Norman Geisler gives a very wise forward to the book. He states that "the creation-day debate is not over the inspiration of the Bible, but over it's one holding any of the views should be charged with unorthodoxy for the position he espouses in this volume...the Church needs to shift its focus to the real enemy - evolutionism - not to other forms of creationism that remain true to the historicity of the events recorded in Genesis". I think all believers involved in these discussions would be wise to heed Dr. Geislers advice and lower the intensity and frequency of their attacking of one another.
The 24-Hour view based their arguments primarily on tradition. They went to great lengths to show how most interpreters in the early history of the church (pre-1800) held a view similar to theirs. They also presented a bible overview of various verses that speak of creation. The main weaknesses (pointed out by the other scholars) of their presentation is that tradition has been wrong in the history of the church.
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101 of 108 people found the following review helpful By Presley Reeves on November 30, 2000
Format: Paperback
Mention evolution at a party and one can instantly polarize a room full of people. There will likely be a handful of people who don't believe in evolution, who will find themselves relegated to the party's margin. The Kansas State Board of Education discovered this very thing when they deleted macroevolution from the state's science education standards. They believed their decision to let local school boards decide whether or not to teach macroevolution was rather innocuous. Instead they found themselves alone at the party. Most people have strong beliefs regarding evolutionary theory, but in many cases these beliefs are based on feelings rather than on knowledge or study. With the exception of a high school biology class, few people know the details of evolutionary theory or keep up to date on the latest science. This same notion can be applied to people's knowledge of the book of Genesis, strong feelings, but little grasp of details or themes.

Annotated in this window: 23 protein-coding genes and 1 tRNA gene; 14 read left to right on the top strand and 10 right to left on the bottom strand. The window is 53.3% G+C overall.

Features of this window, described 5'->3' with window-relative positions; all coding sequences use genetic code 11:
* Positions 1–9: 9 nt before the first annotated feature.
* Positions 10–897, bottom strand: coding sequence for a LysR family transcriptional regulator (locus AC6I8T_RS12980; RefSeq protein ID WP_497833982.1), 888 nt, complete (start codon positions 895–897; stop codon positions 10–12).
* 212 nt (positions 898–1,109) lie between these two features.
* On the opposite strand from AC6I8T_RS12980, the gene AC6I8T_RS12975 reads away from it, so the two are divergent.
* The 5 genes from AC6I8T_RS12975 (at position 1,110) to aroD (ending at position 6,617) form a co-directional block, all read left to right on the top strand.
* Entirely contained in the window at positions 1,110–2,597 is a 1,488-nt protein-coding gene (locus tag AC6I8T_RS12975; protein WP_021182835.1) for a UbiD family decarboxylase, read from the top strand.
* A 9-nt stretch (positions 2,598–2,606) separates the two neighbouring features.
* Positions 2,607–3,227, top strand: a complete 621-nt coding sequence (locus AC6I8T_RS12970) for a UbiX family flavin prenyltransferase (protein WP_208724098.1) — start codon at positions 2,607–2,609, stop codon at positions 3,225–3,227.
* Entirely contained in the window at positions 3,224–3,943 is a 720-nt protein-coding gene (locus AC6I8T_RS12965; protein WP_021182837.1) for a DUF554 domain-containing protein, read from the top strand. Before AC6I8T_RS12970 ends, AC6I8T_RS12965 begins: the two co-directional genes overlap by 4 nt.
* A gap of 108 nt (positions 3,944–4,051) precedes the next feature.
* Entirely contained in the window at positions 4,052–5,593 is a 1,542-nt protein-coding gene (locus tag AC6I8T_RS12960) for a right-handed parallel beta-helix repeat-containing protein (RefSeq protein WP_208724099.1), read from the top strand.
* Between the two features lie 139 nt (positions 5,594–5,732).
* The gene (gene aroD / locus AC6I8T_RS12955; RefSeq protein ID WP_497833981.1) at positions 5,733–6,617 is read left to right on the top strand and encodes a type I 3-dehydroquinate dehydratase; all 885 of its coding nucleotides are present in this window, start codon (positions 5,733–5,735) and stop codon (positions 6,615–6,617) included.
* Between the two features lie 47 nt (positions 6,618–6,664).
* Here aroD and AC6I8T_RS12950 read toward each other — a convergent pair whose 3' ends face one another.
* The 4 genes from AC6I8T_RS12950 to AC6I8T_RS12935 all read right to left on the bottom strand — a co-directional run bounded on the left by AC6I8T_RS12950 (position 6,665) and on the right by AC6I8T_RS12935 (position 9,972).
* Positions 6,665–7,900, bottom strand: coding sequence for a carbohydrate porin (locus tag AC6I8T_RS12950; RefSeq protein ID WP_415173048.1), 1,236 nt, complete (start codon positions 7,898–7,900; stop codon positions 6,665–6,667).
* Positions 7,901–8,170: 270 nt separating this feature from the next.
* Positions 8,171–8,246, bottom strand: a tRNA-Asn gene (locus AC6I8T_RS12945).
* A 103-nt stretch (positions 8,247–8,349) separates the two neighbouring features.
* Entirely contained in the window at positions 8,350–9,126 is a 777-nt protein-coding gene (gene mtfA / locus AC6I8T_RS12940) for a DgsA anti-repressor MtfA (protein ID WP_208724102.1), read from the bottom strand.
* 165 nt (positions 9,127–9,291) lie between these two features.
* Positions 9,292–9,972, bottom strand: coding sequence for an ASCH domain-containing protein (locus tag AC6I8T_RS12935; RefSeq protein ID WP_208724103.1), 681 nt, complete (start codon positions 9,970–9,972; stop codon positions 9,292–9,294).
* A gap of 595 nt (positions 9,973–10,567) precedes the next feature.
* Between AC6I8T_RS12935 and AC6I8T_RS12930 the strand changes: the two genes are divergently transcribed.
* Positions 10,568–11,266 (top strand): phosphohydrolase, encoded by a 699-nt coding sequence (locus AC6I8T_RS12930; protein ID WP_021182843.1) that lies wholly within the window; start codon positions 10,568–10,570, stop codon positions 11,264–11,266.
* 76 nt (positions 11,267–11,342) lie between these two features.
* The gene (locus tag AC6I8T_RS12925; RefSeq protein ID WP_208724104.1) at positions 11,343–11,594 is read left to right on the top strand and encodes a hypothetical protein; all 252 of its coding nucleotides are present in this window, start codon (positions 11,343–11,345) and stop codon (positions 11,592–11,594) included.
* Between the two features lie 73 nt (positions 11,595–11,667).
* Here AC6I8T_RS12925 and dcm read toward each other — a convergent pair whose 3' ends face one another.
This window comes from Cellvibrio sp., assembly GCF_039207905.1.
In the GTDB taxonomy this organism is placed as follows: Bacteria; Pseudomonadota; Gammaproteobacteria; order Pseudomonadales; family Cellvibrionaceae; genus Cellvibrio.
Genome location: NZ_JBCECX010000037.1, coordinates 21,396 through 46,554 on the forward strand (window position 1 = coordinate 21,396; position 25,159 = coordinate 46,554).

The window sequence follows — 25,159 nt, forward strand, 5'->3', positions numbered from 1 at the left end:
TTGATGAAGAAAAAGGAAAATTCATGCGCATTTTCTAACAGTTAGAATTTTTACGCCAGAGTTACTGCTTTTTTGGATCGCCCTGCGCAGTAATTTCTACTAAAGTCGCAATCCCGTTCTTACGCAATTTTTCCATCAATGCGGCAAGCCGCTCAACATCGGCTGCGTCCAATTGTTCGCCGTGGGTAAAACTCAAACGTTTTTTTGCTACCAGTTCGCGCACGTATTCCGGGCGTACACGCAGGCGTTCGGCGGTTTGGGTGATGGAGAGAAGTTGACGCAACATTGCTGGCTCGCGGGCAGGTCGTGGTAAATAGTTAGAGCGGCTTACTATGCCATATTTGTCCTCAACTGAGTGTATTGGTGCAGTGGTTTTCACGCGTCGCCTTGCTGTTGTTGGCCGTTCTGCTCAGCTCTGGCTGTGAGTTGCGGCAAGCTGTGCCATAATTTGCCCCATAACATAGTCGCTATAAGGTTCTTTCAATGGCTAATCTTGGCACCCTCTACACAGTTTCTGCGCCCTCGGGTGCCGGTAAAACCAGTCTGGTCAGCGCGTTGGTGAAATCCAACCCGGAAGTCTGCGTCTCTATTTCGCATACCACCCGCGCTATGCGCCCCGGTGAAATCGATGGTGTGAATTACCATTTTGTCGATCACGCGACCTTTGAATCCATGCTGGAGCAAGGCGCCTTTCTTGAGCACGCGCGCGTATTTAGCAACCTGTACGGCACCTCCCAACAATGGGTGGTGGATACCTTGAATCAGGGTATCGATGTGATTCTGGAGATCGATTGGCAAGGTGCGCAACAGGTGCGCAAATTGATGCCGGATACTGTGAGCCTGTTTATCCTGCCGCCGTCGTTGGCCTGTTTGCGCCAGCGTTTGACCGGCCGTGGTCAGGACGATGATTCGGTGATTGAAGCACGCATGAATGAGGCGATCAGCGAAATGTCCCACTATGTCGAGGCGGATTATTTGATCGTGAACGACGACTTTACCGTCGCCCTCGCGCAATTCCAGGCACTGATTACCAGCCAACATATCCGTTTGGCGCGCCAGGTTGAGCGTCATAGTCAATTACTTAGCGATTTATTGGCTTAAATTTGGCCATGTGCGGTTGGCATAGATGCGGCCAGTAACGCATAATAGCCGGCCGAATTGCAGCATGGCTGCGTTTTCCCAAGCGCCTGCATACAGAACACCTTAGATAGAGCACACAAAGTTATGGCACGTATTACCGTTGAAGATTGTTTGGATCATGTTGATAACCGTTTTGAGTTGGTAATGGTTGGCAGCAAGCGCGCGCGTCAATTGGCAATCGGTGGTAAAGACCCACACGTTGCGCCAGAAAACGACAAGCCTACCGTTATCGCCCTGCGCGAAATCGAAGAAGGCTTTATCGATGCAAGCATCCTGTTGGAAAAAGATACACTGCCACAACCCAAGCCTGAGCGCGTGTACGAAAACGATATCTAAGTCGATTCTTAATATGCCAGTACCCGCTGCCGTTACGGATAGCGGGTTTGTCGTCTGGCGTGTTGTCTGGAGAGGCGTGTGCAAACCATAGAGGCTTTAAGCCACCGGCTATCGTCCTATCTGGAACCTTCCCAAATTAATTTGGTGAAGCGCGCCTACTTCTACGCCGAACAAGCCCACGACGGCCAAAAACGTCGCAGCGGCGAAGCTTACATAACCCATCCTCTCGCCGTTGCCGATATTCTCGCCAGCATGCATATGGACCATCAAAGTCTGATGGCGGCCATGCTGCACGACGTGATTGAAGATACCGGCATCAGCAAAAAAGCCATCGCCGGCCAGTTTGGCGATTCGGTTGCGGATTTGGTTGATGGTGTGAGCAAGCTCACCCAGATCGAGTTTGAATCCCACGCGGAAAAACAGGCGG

Just as the evolution debate has heated up this past year so has the debate about the book of Genesis. The view that the days of creation were literal twenty-four hour days is prevalent amongst Evangelical Christians. So prevalent that many Evangelicals now equate this interpretation as orthodoxy. But this interpretation does indeed have competition. Creeping competition that challenges the traditional view of the creation account. The Genesis Debate takes on this topic, and presents three interpretations of Genesis's creation account.